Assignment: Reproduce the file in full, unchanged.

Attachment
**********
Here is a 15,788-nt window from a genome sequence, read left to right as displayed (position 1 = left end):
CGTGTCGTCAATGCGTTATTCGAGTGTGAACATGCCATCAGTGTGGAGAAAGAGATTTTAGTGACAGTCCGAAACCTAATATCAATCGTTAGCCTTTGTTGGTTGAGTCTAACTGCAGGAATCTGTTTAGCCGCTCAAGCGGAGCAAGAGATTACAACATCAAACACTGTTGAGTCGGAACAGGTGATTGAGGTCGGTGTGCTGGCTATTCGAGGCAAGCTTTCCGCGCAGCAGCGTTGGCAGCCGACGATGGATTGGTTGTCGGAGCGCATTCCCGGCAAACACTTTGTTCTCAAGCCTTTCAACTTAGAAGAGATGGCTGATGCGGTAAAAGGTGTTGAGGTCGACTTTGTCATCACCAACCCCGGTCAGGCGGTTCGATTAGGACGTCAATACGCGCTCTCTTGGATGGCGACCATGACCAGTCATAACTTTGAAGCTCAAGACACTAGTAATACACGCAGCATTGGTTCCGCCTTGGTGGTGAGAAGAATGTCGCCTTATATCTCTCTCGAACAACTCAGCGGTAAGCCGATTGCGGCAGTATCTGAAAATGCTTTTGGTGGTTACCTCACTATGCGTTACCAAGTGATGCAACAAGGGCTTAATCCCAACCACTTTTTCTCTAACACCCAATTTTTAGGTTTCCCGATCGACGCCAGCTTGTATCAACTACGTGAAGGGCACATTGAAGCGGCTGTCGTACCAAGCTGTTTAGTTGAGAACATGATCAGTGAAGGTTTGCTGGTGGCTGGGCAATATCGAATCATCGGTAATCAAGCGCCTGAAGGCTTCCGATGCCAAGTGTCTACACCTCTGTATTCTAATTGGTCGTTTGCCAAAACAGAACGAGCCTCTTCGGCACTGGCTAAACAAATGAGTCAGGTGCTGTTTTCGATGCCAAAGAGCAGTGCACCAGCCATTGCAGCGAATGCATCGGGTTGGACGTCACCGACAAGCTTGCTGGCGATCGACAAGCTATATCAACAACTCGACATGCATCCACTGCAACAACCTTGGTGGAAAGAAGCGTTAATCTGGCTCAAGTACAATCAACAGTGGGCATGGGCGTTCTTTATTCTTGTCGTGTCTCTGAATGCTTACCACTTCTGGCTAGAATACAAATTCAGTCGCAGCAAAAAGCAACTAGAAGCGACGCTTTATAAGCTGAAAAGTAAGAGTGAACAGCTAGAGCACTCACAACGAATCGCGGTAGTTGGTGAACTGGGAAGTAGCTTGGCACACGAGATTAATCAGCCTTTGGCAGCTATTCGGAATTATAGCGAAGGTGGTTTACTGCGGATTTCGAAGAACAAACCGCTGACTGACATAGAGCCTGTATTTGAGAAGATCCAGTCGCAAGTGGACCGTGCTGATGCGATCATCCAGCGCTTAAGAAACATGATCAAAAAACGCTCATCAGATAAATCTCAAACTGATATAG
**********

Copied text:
Here is a 15,788-nt window from a genome sequence, read left to right as displayed (position 1 = left end):
CGTGTCGTCAATGCGTTATTCGAGTGTGAACATGCCATCAGTGTGGAGAAAGAGATTTTAGTGACAGTCCGAAACCTAATATCAATCGTTAGCCTTTGTTGGTTGAGTCTAACTGCAGGAATCTGTTTAGCCGCTCAAGCGGAGCAAGAGATTACAACATCAAACACTGTTGAGTCGGAACAGGTGATTGAGGTCGGTGTGCTGGCTATTCGAGGCAAGCTTTCCGCGCAGCAGCGTTGGCAGCCGACGATGGATTGGTTGTCGGAGCGCATTCCCGGCAAACACTTTGTTCTCAAGCCTTTCAACTTAGAAGAGATGGCTGATGCGGTAAAAGGTGTTGAGGTCGACTTTGTCATCACCAACCCCGGTCAGGCGGTTCGATTAGGACGTCAATACGCGCTCTCTTGGATGGCGACCATGACCAGTCATAACTTTGAAGCTCAAGACACTAGTAATACACGCAGCATTGGTTCCGCCTTGGTGGTGAGAAGAATGTCGCCTTATATCTCTCTCGAACAACTCAGCGGTAAGCCGATTGCGGCAGTATCTGAAAATGCTTTTGGTGGTTACCTCACTATGCGTTACCAAGTGATGCAACAAGGGCTTAATCCCAACCACTTTTTCTCTAACACCCAATTTTTAGGTTTCCCGATCGACGCCAGCTTGTATCAACTACGTGAAGGGCACATTGAAGCGGCTGTCGTACCAAGCTGTTTAGTTGAGAACATGATCAGTGAAGGTTTGCTGGTGGCTGGGCAATATCGAATCATCGGTAATCAAGCGCCTGAAGGCTTCCGATGCCAAGTGTCTACACCTCTGTATTCTAATTGGTCGTTTGCCAAAACAGAACGAGCCTCTTCGGCACTGGCTAAACAAATGAGTCAGGTGCTGTTTTCGATGCCAAAGAGCAGTGCACCAGCCATTGCAGCGAATGCATCGGGTTGGACGTCACCGACAAGCTTGCTGGCGATCGACAAGCTATATCAACAACTCGACATGCATCCACTGCAACAACCTTGGTGGAAAGAAGCGTTAATCTGGCTCAAGTACAATCAACAGTGGGCATGGGCGTTCTTTATTCTTGTCGTGTCTCTGAATGCTTACCACTTCTGGCTAGAATACAAATTCAGTCGCAGCAAAAAGCAACTAGAAGCGACGCTTTATAAGCTGAAAAGTAAGAGTGAACAGCTAGAGCACTCACAACGAATCGCGGTAGTTGGTGAACTGGGAAGTAGCTTGGCACACGAGATTAATCAGCCTTTGGCAGCTATTCGGAATTATAGCGAAGGTGGTTTACTGCGGATTTCGAAGAACAAACCGCTGACTGACATAGAGCCTGTATTTGAGAAGATCCAGTCGCAAGTGGACCGTGCTGATGCGATCATCCAGCGCTTAAGAAACATGATCAAAAAACGCTCATCAGATAAATCTCAAACTGATATAG